Thursday, April 17, 2014

Police arrest black market petrol sellers in Abuja

Published:

Policemen staged a surprise attack on black market vendors

Officers of the Nigerian police, Tuesday, swooped on black market petrol sellers in Abuja metropolis.

The police officers stormed Aminu Kano Crescent in Wuse 2 area of the metropolis and arrested the black market vendors situated at various filing stations in the area.

Many of the black market operators were seized at the waist belts and shoved into police vans.

The scarcity of petrol in Abuja over the past months has made petrol venders, in jerry cans, a regular view on the streets of the Nigerian capital. Many petrol users, not wanting to spend hours in petrol stations, patronise the hawkers.

On Christmas day, a relative slow day for commuters and even for the black market vendors, police officers clamped down on the vendors in commando style.

A witness told PREMIUM TIMES that over a dozen of the vendors were seized by the police men amidst their furious pleas.

Onlookers, especially owners of vehicles on the queue of a filling station, MRS, praised the policemen and jeered at the black market vendors.

Some vehicle owners claimed that the vendors give them a stiff competition at the pump. The vendors usually buy above official price, causing the retailers to hoard fuel in order to sell to black market vendors who in turn sell the fuel at exorbitant prices to car owners.

However, the cops left the petrol stations, collaborators of the black market vendors, to go free.

Car owners, who queued for petrol, said petrol attendants not only prefer to sell to black market operators, but also demand bribe from car owners.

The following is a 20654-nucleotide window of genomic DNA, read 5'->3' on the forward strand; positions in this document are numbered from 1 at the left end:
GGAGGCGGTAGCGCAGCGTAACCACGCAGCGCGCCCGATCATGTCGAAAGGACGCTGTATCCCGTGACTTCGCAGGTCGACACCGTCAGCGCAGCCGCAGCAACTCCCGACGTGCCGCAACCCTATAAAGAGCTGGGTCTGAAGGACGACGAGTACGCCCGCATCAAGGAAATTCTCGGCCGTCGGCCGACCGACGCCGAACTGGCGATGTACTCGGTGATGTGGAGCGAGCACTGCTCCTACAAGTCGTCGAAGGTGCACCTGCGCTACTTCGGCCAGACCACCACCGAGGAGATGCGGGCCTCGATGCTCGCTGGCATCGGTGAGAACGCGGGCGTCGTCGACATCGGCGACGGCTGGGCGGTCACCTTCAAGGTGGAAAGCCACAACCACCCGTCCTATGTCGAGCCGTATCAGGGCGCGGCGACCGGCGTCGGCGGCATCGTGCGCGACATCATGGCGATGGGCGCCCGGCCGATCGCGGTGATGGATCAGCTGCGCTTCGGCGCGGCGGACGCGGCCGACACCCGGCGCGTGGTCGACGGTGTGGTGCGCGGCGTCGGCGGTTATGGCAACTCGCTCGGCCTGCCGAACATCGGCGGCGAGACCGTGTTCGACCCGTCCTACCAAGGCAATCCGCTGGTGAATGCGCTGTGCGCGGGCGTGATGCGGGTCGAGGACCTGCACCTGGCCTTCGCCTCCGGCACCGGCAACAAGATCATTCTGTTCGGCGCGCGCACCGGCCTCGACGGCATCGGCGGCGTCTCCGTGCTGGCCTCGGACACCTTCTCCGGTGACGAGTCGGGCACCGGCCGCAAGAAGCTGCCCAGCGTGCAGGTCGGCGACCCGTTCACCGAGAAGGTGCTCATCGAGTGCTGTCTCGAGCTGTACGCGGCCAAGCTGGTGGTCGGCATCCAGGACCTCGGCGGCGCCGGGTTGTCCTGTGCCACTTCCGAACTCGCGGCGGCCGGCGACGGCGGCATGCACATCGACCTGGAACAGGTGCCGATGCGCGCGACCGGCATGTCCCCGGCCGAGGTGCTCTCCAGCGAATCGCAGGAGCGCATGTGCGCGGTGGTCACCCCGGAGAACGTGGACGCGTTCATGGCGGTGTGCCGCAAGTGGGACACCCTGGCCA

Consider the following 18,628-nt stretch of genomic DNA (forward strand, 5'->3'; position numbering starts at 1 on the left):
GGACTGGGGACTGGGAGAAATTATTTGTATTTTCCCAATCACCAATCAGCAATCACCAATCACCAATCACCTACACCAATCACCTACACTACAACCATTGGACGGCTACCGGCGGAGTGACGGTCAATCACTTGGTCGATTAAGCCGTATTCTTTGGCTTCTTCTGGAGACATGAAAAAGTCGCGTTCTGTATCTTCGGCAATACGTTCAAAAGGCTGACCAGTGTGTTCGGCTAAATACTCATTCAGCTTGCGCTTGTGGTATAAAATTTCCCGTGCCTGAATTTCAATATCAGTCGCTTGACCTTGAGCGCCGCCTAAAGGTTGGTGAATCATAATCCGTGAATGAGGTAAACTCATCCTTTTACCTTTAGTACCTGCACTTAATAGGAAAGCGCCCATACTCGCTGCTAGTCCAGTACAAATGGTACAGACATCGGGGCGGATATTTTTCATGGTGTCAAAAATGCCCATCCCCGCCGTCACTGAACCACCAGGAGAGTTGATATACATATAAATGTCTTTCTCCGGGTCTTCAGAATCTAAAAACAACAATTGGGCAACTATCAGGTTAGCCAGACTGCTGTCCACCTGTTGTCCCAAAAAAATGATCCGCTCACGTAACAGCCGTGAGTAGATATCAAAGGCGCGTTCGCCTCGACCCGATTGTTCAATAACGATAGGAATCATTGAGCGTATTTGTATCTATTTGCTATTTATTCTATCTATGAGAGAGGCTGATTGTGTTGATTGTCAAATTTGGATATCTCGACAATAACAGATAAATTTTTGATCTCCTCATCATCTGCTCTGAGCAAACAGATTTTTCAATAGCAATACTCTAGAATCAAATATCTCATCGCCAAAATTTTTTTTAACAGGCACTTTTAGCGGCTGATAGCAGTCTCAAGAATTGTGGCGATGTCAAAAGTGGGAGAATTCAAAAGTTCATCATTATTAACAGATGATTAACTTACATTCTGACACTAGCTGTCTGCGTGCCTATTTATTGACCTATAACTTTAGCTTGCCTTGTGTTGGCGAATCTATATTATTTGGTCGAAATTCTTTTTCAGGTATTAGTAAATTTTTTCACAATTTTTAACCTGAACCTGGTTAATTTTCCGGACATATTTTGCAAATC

Ibrahim Hassan, who waited for two hours to get fuel at the Nigerian National Petroleum Corporation, NNPC station told PREMIUM TIMES that “some staff of NNPC Gwarimpa collected bribe at the gate to allow people shunt the queue.”

Grappling with fuel scarcity in Abuja

Since June, Nigerians across the federation have suffered from scarcity of petrol.

Queues sometimes stretch to about three kilometres from a filling station. Many times, people have had to leave these queues without fuel, after waiting for several hours, because the petrol stations often claim they have less than enough to go round everyone on the queue.

Nigerian authorities and oil marketers have traded blames over the scarcity. The government has claimed that some petrol marketers are deliberately instigating the scarcity, a claim the marketers have denied.

The marketers blamed the scarcity on inadequate supply of fuel, with many refusing to import the product until they are paid subsidies owed.

The marketers said the NNPC is not supplying enough fuel to meet the needs of Nigerians.

The Minister of Petroleum, Diezani Alison-Madueke, had blamed Nigerians for the scarcity. She said Nigerians should suffer the scarcity with smiles because they caused the scarcity when they asked for transparency in the management of the country’s oil resources.

“We cannot eat our cakes and have it. We cannot keep calling out for transparency and accountability and pointing at corruption if we are not prepared to bear some of the hardship that will obviously come when you are trying to clean up a sector,” the minister said.

Both Mrs. Alison-Madueke and President Goodluck Jonathan promised Nigerians a yuletide season without fuel scarcity.

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